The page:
"My lights are still on, my mortgage is still paid," Williams said. "I don't really need to do anything except what He says every day to do."

Her erratic income is a far cry from her principal's salary of 80 grand. This summer, before she started selling in a retail outlet, she made as little as $2,000 a month.

And everything she makes goes back into the business — for ingredients, for rent and to pay for utilities to keep the ovens going: "You literally turn around everything that comes in," she said.

Beginning in September, Williams started renting space at Cooks 'N Cakes in Ellicott City, where her brownies and cookies are featured alongside the owner's specialty cakes and gourmet cupcakes.

Williams also sells her batches through a website and sets up a booth at events to get her company's name out there.

To staff her vending booth at events she relies on volunteers — "church ladies." She pays them with cookies or brownies that were left in the oven a minute or two too long. She's a long way, she said, from having paid staff.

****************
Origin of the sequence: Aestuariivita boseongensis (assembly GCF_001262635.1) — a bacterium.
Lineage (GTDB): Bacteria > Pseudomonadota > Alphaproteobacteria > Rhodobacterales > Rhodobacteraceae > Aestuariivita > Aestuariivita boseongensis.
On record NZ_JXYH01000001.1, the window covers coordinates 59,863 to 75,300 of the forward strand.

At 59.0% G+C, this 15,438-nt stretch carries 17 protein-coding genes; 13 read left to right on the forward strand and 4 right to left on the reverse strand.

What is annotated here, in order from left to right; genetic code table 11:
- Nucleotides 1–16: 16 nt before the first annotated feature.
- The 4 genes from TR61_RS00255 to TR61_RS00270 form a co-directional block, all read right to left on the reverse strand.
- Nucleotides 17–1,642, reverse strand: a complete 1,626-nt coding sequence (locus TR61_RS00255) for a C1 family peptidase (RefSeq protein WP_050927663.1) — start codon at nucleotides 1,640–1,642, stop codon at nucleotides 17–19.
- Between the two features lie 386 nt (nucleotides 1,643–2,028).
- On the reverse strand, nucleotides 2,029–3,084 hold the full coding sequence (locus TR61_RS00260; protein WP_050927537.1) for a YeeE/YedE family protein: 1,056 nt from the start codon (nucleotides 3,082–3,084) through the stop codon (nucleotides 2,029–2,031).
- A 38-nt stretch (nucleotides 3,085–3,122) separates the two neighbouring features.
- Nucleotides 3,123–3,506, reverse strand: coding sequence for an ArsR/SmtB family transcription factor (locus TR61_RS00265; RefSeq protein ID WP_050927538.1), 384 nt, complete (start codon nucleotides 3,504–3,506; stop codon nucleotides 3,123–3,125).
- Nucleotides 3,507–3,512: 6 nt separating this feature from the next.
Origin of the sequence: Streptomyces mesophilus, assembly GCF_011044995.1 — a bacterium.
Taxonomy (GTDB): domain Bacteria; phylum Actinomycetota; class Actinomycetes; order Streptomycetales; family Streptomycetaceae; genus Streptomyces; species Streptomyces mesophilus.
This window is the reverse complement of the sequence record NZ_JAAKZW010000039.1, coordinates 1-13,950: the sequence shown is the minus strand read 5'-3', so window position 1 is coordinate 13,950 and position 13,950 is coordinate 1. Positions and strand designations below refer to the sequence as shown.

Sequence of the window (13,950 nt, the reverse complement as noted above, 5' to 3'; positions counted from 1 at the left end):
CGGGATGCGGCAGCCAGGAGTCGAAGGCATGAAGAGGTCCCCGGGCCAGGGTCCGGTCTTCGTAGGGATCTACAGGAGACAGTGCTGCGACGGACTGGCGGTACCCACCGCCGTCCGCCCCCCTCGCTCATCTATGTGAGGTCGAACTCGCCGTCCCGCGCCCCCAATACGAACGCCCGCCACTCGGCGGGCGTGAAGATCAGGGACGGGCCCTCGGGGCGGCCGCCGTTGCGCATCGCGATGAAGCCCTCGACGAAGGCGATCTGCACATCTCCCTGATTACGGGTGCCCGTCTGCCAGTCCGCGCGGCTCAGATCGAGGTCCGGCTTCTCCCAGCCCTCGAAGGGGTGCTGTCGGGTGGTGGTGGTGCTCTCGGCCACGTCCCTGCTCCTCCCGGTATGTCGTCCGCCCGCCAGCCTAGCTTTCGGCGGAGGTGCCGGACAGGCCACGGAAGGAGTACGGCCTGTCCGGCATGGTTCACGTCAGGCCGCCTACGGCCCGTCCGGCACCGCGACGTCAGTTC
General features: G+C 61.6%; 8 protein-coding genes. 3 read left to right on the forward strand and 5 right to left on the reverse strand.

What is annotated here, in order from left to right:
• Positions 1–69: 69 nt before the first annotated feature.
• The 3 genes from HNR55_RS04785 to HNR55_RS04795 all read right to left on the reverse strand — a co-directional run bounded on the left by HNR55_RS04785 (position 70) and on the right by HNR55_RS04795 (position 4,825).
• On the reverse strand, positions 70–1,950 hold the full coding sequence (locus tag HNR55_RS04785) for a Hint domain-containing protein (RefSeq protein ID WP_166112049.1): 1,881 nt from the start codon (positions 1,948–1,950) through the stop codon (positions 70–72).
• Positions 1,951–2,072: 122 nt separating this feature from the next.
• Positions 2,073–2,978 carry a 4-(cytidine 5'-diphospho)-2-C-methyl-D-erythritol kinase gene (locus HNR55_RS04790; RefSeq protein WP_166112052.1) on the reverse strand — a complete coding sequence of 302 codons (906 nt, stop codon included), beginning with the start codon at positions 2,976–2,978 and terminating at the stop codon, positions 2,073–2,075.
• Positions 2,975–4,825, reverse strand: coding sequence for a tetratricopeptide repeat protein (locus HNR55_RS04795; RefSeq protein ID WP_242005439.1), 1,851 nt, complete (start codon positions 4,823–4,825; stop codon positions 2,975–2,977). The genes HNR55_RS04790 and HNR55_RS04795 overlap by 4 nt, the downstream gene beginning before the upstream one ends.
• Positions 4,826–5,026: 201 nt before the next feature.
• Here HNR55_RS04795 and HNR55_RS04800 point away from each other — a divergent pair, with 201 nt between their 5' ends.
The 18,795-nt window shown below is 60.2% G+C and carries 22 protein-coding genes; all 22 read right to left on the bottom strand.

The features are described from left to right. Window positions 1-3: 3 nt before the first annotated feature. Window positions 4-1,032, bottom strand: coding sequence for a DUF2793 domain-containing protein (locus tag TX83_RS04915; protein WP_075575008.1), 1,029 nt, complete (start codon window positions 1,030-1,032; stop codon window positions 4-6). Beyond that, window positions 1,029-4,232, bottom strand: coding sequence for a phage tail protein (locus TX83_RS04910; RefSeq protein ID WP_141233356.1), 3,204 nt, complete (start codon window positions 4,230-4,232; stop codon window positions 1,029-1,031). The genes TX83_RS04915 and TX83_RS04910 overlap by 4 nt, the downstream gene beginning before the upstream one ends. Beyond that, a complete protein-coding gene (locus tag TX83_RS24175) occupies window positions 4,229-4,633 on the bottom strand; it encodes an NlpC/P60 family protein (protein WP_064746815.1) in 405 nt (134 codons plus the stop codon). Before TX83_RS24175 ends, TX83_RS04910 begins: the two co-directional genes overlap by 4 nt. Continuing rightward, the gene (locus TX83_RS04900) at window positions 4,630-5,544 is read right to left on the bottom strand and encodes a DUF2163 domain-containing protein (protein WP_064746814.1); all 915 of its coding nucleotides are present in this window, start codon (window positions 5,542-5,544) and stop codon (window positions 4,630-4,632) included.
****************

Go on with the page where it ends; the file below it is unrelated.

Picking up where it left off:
She has a timeline in her head for her business. She wants to give herself at least another 18 months to make it profitable. Her ultimate goal is to have her own bakery, where people can eat her cookies straight from the oven.

Williams doesn't know if any of that will come to fruition. Only about half of small businesses survive past five years, a figure that has remained steady since at least the mid-1990s, according to the U.S. Small Business Administration.

But she's not worried, she said: She can only try her hardest, follow her spiritual guide and get joy when she sees people eat her treats "and literally roll their eyes up into the back of their head at the taste."